Tuesday 26 May 2009

London Countryway 3: West Byfleet - Sunningdale


Sandy heaths and canal towpaths were notable features of the previous section of the London Countryway, but on today's walk they take joint centre stage -- almost all of the route is in the surroundings of one or the other, with brief interludes through fields and alongside a small airfield. The scale and extent of the heathland is particularly striking and if you don't know the area you'll no doubt be as surprised as I was -- what with this and the hills explored on previous sections, the Countryway is doing a sterling job of debunking Surrey's image as a land of leafy suburbia packed with commuting stockbrokers. Among other unexpected curiosities are a lump of masonry that claims to be part of Waterloo Bridge and a near-century old Islamic cemetery that testifies to the long history of British multiculturalism. The Countryway also prepares to say goodbye to Surrey today, and ventures out of the county near the very end.

A short stroll from West Byfleet station, across an underutilised urban green space, the road peters out into a carpark and a footpath crosses a ditch where the route leaves the borough of Woking and enters, briefly, the borough of Runnymede. A few short steps further is the towpath of the Basingstoke Canal, where the picturesque ivy-clad lock keeper's cottage stands guard on Woodham Lock No 3, one of a six-strong flight of locks between here and Weybridge. This is an environment much changed since Keith Chesterton published his last edition of the London Countryway guidebook in 1981 -- the canal was then derelict and largely unnavigable although the early stages of its restoration were already underway.


The canal was opened in 1794 from Basingstoke to the Wey Navigation as a way of transporting timber and agricultural goods from Hampshire to London, with coal and manure moving in the other direction via the Wey and the Thames. It was only ever a moderate success and first went into receivership in the 1850s following competition from the railway. One of a number of minor waterways not nationalised in 1949 as what later became the British Waterways network, by the 1960s it was still in private hands but in an advanced state of overgrowth and dereliction, and some sections had even been built on, though various lengths of the towpath were still popular with walkers. The lack of maintenance was causing flooding problems for nearby homeowners in some places and there were even proposals to fill the whole thing in.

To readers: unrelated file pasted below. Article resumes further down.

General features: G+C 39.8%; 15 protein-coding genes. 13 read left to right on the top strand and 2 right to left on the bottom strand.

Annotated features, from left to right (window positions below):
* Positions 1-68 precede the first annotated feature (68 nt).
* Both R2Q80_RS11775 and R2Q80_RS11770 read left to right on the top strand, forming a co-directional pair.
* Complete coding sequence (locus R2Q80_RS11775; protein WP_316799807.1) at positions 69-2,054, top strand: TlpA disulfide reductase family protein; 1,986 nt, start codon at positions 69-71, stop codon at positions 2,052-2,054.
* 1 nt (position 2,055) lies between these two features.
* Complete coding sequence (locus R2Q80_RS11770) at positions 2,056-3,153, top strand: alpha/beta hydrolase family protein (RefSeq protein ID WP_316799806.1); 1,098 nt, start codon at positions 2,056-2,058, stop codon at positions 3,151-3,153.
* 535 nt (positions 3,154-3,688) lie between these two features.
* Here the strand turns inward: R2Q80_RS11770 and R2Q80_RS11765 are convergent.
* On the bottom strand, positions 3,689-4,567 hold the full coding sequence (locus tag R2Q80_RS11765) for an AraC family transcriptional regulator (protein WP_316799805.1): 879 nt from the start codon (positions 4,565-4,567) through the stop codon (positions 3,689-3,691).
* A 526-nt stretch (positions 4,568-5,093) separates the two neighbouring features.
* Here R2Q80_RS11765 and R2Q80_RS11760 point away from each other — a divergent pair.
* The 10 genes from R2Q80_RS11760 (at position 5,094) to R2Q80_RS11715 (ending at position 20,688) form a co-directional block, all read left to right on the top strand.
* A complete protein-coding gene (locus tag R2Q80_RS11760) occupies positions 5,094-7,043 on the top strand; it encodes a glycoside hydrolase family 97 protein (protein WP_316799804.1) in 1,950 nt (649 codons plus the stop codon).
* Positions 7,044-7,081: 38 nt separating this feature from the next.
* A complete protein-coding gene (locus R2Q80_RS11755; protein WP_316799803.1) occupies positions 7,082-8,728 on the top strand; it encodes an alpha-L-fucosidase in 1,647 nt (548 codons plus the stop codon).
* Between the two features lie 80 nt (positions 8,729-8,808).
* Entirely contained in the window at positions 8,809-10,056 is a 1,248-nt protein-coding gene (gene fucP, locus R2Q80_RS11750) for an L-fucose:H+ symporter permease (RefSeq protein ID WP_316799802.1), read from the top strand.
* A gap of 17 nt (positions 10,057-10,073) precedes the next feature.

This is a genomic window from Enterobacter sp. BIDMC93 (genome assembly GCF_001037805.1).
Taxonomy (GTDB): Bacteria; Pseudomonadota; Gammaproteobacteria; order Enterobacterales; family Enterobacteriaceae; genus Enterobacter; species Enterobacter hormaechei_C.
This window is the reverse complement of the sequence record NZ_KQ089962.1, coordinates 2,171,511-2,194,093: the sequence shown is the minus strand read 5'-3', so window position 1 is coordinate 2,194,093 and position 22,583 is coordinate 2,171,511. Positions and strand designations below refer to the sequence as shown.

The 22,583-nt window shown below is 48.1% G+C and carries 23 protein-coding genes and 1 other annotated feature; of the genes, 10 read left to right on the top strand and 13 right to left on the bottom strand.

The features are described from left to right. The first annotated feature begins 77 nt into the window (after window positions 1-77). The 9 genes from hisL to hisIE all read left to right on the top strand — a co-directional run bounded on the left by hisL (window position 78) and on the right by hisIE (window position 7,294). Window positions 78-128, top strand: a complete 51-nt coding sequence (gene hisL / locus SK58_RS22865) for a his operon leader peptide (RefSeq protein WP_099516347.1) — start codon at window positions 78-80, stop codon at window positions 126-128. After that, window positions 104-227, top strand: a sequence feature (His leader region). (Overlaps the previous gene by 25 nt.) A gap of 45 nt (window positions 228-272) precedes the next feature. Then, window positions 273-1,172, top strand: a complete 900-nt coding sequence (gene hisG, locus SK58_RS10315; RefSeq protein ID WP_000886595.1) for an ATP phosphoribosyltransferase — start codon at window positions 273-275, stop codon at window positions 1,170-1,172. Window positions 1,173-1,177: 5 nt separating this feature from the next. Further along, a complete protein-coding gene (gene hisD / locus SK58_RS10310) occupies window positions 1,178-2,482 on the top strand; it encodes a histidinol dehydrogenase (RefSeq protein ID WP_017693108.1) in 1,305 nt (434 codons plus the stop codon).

Then in 1966 local people formed the Surrey & Hampshire Canal Society to campaign for its restoration and ten years later they were successful in persuading the two county councils involved to acquire the canal by compulsory purchase. The restoration resulted in the 51km between the Wey and the Greywell Tunnel at North Wanborough officially reopening throughout to navigation in 1991 -- a remarkable achievement for a workforce comprised entirely on volunteers, as is evident from comparing "before" photos, including one in Chesterton's book, with what's there today. The Society still aspires to reopen the final 8km into the centre of Basingstoke but the tunnel itself and later buildings and motorways obstructing parts of the route have limited progress. The reopened canal is now managed by the Basingstoke Canal Authority, set up by the county councils, and the whole length is designated a Site of Special Scientific Interest (SSSI).

Like most canals through built-up areas, the stretch I'm on has that odd feeling of separation from its surroundings, a sort of parallel geography from a zone where time moves at a different rate, imposed on the everyday framework of streets and paths. Back in 1981 Chesterton found a "decaying charm" in the dereliction, with "water lilies, swans, rusted bikes and oil drums all together on one shallow patch of water." Such scenes are now long gone, and perhaps they are a loss of sorts, but the canal still has the feel of a quiet backwater -- it's a lesser-used waterway for navigation with sections of it sometimes closed to conserve water, and with waterside patches of reeds and vegetation it sometimes seems like a long, thin pond. It's a while before I encounter my first moored boat, the White Heather, a utilitarian narrowboat with a name plate that announces it is registered in the Borough of Marylebone -- a London local authority that encompassed the head of navigation of the Grand Union Canal at Paddington but which has been defunct since 1965 when it merged with the City of Westminster. Later two moving boats, the Puffin and the Pluto, pass me in succession. Far more people are using the towpath on this May bank holiday, mainly walkers and runners, with few cyclists in evidence.